This weekend, Marvel’s Black Panther: Wakanda Forever triumphed over covid-19 production delays and the death of its lead actor, Chadwick Boseman, by becoming the second-biggest domestic opening weekend of 2022. The sequel to Black Panther is also the biggest domestic box office opening for November at $180 million, beating out 2013’s The Hunger Games: Catching Fire, the previous record holder for the month at $158 million.
Globally, the Black Panther sequel pulled in about $330 million. That’s significantly less than Doctor Strange in the Multiverse of Madness (Doctor Strange 2), which drew $450 million worldwide during its opening weekend. Those results don’t include China or Russia, two territories where Black Panther 2 is not being shown. In 2018, China accounted for $65 million of Black Panther’s worldwide opening box office tally, and $105 million overall.
Wakanda Forever’s strong performance outside these markets is a good sign that the appetite for Marvel movies remains strong.
Despite success, Disney is preparing for a recession
Disney almost certainly expected Wakanda Forever to do well based on early, favorable reactions to the film. Still, on the same day of the film’s release, the company’s CEO, Bob Chapek, sent a memo to Disney staff announcing a hiring freeze in some departments, as well as some layoffs.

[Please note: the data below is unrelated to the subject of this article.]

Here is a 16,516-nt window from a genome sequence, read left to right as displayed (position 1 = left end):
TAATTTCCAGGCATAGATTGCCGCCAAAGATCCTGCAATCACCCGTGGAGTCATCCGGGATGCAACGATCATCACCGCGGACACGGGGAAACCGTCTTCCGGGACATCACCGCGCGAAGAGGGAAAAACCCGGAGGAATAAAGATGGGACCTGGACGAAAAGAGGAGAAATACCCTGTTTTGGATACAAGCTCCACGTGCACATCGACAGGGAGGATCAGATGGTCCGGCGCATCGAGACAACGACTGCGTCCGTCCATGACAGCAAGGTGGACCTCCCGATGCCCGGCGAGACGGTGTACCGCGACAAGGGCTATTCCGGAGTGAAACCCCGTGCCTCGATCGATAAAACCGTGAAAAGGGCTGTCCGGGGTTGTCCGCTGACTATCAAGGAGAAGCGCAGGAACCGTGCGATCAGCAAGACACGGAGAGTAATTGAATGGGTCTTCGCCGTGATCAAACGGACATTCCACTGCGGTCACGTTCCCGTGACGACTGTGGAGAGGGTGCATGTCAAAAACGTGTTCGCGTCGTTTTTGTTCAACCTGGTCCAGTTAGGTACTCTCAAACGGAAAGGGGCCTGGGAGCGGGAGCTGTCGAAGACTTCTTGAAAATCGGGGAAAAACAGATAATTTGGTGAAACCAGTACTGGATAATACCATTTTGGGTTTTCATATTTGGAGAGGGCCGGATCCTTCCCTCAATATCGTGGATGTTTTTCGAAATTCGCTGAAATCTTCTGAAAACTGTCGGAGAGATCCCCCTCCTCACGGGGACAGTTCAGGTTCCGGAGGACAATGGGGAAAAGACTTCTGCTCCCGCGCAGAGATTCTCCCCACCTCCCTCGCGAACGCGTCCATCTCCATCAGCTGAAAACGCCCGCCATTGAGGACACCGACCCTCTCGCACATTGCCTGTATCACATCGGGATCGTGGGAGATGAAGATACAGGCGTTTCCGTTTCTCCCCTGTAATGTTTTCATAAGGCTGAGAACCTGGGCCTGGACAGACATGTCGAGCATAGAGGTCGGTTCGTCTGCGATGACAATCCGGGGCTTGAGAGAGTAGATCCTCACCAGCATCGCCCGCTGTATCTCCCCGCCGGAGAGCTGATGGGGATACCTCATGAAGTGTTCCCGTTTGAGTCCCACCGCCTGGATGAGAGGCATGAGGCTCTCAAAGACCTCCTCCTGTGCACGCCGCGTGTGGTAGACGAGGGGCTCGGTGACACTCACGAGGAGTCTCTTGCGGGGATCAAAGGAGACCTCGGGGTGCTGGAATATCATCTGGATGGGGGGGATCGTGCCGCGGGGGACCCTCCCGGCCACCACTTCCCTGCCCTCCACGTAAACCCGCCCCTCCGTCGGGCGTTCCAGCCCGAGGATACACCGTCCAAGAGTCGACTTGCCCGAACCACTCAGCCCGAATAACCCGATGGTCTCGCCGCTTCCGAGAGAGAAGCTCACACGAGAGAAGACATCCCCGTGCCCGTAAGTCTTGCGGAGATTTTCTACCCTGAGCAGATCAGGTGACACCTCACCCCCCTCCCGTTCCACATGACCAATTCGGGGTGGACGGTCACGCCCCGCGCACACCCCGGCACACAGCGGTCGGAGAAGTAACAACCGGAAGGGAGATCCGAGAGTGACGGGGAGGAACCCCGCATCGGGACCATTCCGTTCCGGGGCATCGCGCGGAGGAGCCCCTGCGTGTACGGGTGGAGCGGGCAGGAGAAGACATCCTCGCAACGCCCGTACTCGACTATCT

“We are limiting headcount additions through a targeted hiring freeze…we will look at every avenue of operations and labor to find savings, and we do anticipate some staff reductions as part of this review,” wrote Chapek in an internal memo obtained by CNBC. “These efforts will help us to both achieve the important goal of reaching profitability for Disney+ in fiscal 2024 and make us a more efficient and nimble company overall.”
The move, which came just three days after Disney’s fourth-quarter earnings (pdf) report on Nov. 8, is designed to insulate the company from a potential recession-related downturn in 2023. So far, there are not many signs of weakness in Disney’s streaming or theatrical units. Overall, Disney’s streaming service is thriving, adding 12.1 million Disney+ subscribers in the fourth quarter and 14.6 million subscribers across all streaming services (including Hulu and ESPN+).
Disney hopes the Marvel machine keeps delivering in 2023
Disney says its streaming operations will be profitable by 2024 with a significant share of revenue coming from advertisers. The ad-supported streaming option, launching on Dec. 8, already has more than 100 advertisers signed up, said Chapek during the company’s earnings conference call.
Disney also has a solid lineup of new movies in 2023, but few proven blockbusters on par with Doctor Strange 2 and Wakanda Forever. The three major films being released are Ant-Man and the Wasp: Quantumania (a profitable but hardly blockbuster franchise); The Marvels, a relatively new entry in the company’s superhero lore that relies on storylines established in Captain Marvel, WandaVision (via its newly super-powered Monica Rambeau character), and Ms. Marvel; and Guardians of the Galaxy Vol. 3 . Among the three, only Guardians, which drew $146 million for its domestic opening in 2017, has a track record approaching that of Doctor Strange 2 and Wakanda Forever.